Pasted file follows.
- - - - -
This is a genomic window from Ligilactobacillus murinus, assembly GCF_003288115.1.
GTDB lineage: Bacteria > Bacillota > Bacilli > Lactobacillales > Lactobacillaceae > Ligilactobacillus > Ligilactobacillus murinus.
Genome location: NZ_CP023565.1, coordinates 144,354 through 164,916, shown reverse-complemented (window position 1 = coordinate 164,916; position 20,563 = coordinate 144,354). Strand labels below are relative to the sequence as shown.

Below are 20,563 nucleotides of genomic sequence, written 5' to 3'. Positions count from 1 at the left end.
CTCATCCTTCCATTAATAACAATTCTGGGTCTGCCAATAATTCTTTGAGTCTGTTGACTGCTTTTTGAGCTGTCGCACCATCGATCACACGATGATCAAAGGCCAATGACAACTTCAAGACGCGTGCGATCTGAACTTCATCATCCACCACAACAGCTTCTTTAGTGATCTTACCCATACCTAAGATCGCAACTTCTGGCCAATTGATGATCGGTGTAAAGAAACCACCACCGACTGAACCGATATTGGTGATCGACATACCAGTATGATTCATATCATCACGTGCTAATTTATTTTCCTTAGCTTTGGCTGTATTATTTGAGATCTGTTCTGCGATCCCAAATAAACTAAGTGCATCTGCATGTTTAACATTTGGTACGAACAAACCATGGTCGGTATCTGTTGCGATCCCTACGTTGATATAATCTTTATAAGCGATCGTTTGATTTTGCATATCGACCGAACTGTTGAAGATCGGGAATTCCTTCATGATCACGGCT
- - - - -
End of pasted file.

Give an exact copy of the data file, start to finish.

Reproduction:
This is a genomic window from Ligilactobacillus murinus, assembly GCF_003288115.1.
GTDB lineage: Bacteria > Bacillota > Bacilli > Lactobacillales > Lactobacillaceae > Ligilactobacillus > Ligilactobacillus murinus.
Genome location: NZ_CP023565.1, coordinates 144,354 through 164,916, shown reverse-complemented (window position 1 = coordinate 164,916; position 20,563 = coordinate 144,354). Strand labels below are relative to the sequence as shown.

Below are 20,563 nucleotides of genomic sequence, written 5' to 3'. Positions count from 1 at the left end.
CTCATCCTTCCATTAATAACAATTCTGGGTCTGCCAATAATTCTTTGAGTCTGTTGACTGCTTTTTGAGCTGTCGCACCATCGATCACACGATGATCAAAGGCCAATGACAACTTCAAGACGCGTGCGATCTGAACTTCATCATCCACCACAACAGCTTCTTTAGTGATCTTACCCATACCTAAGATCGCAACTTCTGGCCAATTGATGATCGGTGTAAAGAAACCACCACCGACTGAACCGATATTGGTGATCGACATACCAGTATGATTCATATCATCACGTGCTAATTTATTTTCCTTAGCTTTGGCTGTATTATTTGAGATCTGTTCTGCGATCCCAAATAAACTAAGTGCATCTGCATGTTTAACATTTGGTACGAACAAACCATGGTCGGTATCTGTTGCGATCCCTACGTTGATATAATCTTTATAAGCGATCGTTTGATTTTGCATATCGACCGAACTGTTGAAGATCGGGAATTCCTTCATGATCACGGCT